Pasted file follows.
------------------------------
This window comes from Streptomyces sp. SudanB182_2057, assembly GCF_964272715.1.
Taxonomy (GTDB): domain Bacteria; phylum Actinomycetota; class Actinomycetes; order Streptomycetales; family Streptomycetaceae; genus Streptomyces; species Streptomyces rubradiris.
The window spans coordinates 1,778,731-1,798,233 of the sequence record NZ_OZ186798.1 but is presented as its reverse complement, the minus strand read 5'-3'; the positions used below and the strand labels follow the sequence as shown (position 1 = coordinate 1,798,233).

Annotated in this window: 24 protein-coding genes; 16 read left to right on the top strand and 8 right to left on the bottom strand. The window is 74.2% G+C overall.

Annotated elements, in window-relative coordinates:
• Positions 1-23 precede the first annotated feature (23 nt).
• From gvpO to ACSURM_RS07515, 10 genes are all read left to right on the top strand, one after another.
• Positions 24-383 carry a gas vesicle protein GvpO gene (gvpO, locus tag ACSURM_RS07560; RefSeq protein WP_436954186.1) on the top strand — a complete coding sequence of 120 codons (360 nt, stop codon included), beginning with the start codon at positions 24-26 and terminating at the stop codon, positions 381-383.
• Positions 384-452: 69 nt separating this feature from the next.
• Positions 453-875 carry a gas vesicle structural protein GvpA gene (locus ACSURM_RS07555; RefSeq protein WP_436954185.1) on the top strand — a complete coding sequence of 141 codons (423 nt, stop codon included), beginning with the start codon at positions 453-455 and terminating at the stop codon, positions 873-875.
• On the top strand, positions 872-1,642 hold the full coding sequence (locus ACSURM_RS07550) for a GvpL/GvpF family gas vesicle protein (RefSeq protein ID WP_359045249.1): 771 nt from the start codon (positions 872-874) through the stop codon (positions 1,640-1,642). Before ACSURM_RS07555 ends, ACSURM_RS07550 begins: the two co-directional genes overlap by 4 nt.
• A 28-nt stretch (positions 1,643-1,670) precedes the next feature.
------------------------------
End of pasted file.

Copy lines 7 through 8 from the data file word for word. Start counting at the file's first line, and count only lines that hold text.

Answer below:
• From gvpO to ACSURM_RS07515, 10 genes are all read left to right on the top strand, one after another.
• Positions 24-383 carry a gas vesicle protein GvpO gene (gvpO, locus tag ACSURM_RS07560; RefSeq protein WP_436954186.1) on the top strand — a complete coding sequence of 120 codons (360 nt, stop codon included), beginning with the start codon at positions 24-26 and terminating at the stop codon, positions 381-383.